By now, you’re most likely aware that the National Disability Insurance Agency (NDIA) is looking to fund creative, innovative, accessible and inclusive projects for people with a disability through the Information, Linkages and Capacity Building (ILC) program.
Are you prepared to make the case for your project to be funded when the NDIA opens the ILC grant funding for Queensland?
While organisations in other states have been successful already, we’re yet to have the grants made available to us in Queensland.
But they are coming. Now is the time to be inclusion ready.
We do know that the ILC projects will be rolled out in Queensland from 1 July 2019. Given that, you can expect the grants application process to be completed by the end of 2018. Once the grants are announced, you will only have a small window though to prepare your application.
Are you ready?
We want you to be completely ready to take advantage of the ILC grants process. So, we’ve highlighted the six keys to making a successful ILC grants case below to make your life easier.
Here are the six keys to making a case for ILC grant funding
To apply for the ILC grant funding, you will need to develop an idea aimed at giving people with disability the same kind of meaningful life that everyone else in your community enjoys.
Every idea for an ILC grant needs to:
We’ve listed these below for easy reference but you can find more information.
Don’t have an idea yet?
It doesn’t really matter at this point whether you have an existing idea for an ILC activity or not. There are plenty of resources available online to help you create one.
And, the CSIA – in partnership with NDS – are also running workshops designed to guide you through the entire ILC grants process, starting with generating your great idea.
We’ll talk more on the workshops in a minute.
Your idea must cover one or more of the five long-term outcomes for people with disability identified by the ILC program (see list above).
Further, any idea you develop must be an unmet need in your community.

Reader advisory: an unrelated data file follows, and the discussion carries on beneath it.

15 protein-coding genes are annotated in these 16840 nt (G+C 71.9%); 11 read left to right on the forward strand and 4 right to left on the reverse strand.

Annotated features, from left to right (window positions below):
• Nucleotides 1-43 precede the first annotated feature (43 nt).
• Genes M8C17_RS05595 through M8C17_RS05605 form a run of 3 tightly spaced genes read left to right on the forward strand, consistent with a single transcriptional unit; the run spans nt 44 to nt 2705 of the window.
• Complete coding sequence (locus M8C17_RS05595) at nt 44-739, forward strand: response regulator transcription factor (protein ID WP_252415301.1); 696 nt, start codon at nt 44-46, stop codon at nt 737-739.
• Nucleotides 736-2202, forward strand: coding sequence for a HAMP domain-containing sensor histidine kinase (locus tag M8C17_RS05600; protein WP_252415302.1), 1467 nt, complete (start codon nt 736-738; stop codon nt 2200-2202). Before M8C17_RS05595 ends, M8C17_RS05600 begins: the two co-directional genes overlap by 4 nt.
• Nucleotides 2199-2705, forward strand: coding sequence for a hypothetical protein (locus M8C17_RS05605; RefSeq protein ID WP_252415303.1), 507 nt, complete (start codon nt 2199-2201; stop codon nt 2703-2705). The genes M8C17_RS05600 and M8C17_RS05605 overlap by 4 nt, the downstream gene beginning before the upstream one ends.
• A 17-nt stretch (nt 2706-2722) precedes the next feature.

In identifying an unmet need for people with disability in your community, you may find that it is meant to be addressed by an NDIS Local Area Coordinator or NDIS Early Childhood Early Intervention partner.
While this means your idea falls outside the eligibility criteria for an ILC grant, you can still do one of the following:
Find out more information on what can be funded under the ILC grant program.
Work your way through the ILC Toolkit to:
Although the Toolkit is extremely important in the development of your ILC grant submission, it provides general guidance only.
We strongly encourage you to attend one of the 30+ Inclusion Ready workshops that the NDS are running across Queensland in partnership with CSIA.
You can access the Toolkit here.
As we mentioned above, the NDIS – in partnership with CSIA – are delivering workshops across Queensland to help you understand how you and your business/organisation/community group can work to support inclusion and apply for an ILC grant.
The workshops will help you define your ideas, plan meaningful activities and projects, access grant writing support, and bring your innovation to market.
You will gain access to the information and resources you need to become more inclusive of people with disability, plus you will receive training on how to meet the requirements of the ILC grant process.
We will also give you the tools to test your activity against the new ILC outcomes models, as well as provide a place to find collaboration opportunities.
No matter where you are in the ILC process, you will benefit from attending the workshops.
They have been created to support you through the entire journey, from idea development through to preparing your application.
Everyone in the community – business owners, community clubs, professionals, Local Area Coordinators just to name a few – are encouraged to attend.
After you’ve attended an Inclusion Ready Workshop, or watched the webinar, you may find you still have more work to do with regards to refining your idea, finding the right organisations to partner with and preparing your grant application.
Continuing to work through the resources that were introduced to you during the workshop will be invaluable.
Here are direct links to:
Partnerships and collaborations are critical to the success of your ILC grant application. Particularly cross-sector collaborations with an out-of-the-box focus on improving the meaningfulness of life for people with disability.
Consider ideas like:
The people and organisations you collaborate with might range from other community service organisations, community groups or local government representatives through to private business owners, or large corporations.
There are limitless options when it comes to finding a project partner.
But, when it comes to establishing that partnership, make sure you ask yourself:
Building a shared understanding of your idea through the ILC Outcomes Framework will support both your application and your ongoing collaboration process. You can access that here.
There is also a very useful module in the ILC Toolkit on partnering and collaboration that we highly recommend you review before moving forward.